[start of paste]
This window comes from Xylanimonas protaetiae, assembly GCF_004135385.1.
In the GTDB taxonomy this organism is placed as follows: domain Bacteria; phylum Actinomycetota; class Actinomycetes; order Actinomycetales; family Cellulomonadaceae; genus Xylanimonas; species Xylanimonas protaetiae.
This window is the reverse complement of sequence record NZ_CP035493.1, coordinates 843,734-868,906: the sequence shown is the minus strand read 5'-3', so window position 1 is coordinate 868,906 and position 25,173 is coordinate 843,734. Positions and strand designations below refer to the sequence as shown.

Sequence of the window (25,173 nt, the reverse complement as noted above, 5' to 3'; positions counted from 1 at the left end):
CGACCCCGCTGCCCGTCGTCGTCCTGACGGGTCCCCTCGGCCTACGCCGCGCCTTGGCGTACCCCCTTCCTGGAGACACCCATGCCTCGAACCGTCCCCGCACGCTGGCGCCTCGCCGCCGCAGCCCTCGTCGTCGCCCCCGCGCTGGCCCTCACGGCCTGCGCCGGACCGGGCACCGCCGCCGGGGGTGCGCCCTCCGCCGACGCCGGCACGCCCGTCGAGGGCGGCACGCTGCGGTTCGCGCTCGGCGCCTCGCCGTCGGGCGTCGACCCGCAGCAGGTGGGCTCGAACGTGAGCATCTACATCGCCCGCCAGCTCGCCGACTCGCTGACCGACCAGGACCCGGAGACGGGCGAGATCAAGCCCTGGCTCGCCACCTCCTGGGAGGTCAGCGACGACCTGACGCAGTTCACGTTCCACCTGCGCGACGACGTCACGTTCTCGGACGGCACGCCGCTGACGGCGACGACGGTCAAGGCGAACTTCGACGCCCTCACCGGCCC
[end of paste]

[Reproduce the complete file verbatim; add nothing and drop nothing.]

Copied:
This window comes from Xylanimonas protaetiae, assembly GCF_004135385.1.
In the GTDB taxonomy this organism is placed as follows: domain Bacteria; phylum Actinomycetota; class Actinomycetes; order Actinomycetales; family Cellulomonadaceae; genus Xylanimonas; species Xylanimonas protaetiae.
This window is the reverse complement of sequence record NZ_CP035493.1, coordinates 843,734-868,906: the sequence shown is the minus strand read 5'-3', so window position 1 is coordinate 868,906 and position 25,173 is coordinate 843,734. Positions and strand designations below refer to the sequence as shown.

Sequence of the window (25,173 nt, the reverse complement as noted above, 5' to 3'; positions counted from 1 at the left end):
CGACCCCGCTGCCCGTCGTCGTCCTGACGGGTCCCCTCGGCCTACGCCGCGCCTTGGCGTACCCCCTTCCTGGAGACACCCATGCCTCGAACCGTCCCCGCACGCTGGCGCCTCGCCGCCGCAGCCCTCGTCGTCGCCCCCGCGCTGGCCCTCACGGCCTGCGCCGGACCGGGCACCGCCGCCGGGGGTGCGCCCTCCGCCGACGCCGGCACGCCCGTCGAGGGCGGCACGCTGCGGTTCGCGCTCGGCGCCTCGCCGTCGGGCGTCGACCCGCAGCAGGTGGGCTCGAACGTGAGCATCTACATCGCCCGCCAGCTCGCCGACTCGCTGACCGACCAGGACCCGGAGACGGGCGAGATCAAGCCCTGGCTCGCCACCTCCTGGGAGGTCAGCGACGACCTGACGCAGTTCACGTTCCACCTGCGCGACGACGTCACGTTCTCGGACGGCACGCCGCTGACGGCGACGACGGTCAAGGCGAACTTCGACGCCCTCACCGGCCC